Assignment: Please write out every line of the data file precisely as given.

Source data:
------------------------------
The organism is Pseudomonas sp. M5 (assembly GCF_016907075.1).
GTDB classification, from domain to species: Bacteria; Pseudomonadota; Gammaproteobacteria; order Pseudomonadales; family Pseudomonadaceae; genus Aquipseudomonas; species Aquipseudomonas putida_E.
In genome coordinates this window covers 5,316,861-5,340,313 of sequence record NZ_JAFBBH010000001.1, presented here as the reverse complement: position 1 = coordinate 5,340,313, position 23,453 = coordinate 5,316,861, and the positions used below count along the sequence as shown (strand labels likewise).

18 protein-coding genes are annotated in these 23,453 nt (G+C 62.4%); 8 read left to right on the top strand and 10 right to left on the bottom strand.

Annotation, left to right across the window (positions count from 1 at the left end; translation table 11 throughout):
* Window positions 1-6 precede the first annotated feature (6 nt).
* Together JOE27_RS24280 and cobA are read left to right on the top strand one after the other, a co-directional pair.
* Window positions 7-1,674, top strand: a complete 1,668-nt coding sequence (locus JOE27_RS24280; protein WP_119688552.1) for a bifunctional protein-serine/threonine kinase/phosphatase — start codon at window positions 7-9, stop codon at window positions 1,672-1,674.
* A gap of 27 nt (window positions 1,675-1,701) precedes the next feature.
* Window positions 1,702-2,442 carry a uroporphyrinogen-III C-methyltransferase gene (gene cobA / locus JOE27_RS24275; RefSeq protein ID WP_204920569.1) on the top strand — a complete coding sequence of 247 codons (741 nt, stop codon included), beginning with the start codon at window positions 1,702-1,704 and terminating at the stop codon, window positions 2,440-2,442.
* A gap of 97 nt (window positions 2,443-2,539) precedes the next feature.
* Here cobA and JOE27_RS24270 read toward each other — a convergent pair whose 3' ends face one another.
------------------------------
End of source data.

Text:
The organism is Pseudomonas sp. M5 (assembly GCF_016907075.1).
GTDB classification, from domain to species: Bacteria; Pseudomonadota; Gammaproteobacteria; order Pseudomonadales; family Pseudomonadaceae; genus Aquipseudomonas; species Aquipseudomonas putida_E.
In genome coordinates this window covers 5,316,861-5,340,313 of sequence record NZ_JAFBBH010000001.1, presented here as the reverse complement: position 1 = coordinate 5,340,313, position 23,453 = coordinate 5,316,861, and the positions used below count along the sequence as shown (strand labels likewise).

18 protein-coding genes are annotated in these 23,453 nt (G+C 62.4%); 8 read left to right on the top strand and 10 right to left on the bottom strand.

Annotation, left to right across the window (positions count from 1 at the left end; translation table 11 throughout):
* Window positions 1-6 precede the first annotated feature (6 nt).
* Together JOE27_RS24280 and cobA are read left to right on the top strand one after the other, a co-directional pair.
* Window positions 7-1,674, top strand: a complete 1,668-nt coding sequence (locus JOE27_RS24280; protein WP_119688552.1) for a bifunctional protein-serine/threonine kinase/phosphatase — start codon at window positions 7-9, stop codon at window positions 1,672-1,674.
* A gap of 27 nt (window positions 1,675-1,701) precedes the next feature.
* Window positions 1,702-2,442 carry a uroporphyrinogen-III C-methyltransferase gene (gene cobA / locus JOE27_RS24275; RefSeq protein ID WP_204920569.1) on the top strand — a complete coding sequence of 247 codons (741 nt, stop codon included), beginning with the start codon at window positions 1,702-1,704 and terminating at the stop codon, window positions 2,440-2,442.
* A gap of 97 nt (window positions 2,443-2,539) precedes the next feature.
* Here cobA and JOE27_RS24270 read toward each other — a convergent pair whose 3' ends face one another.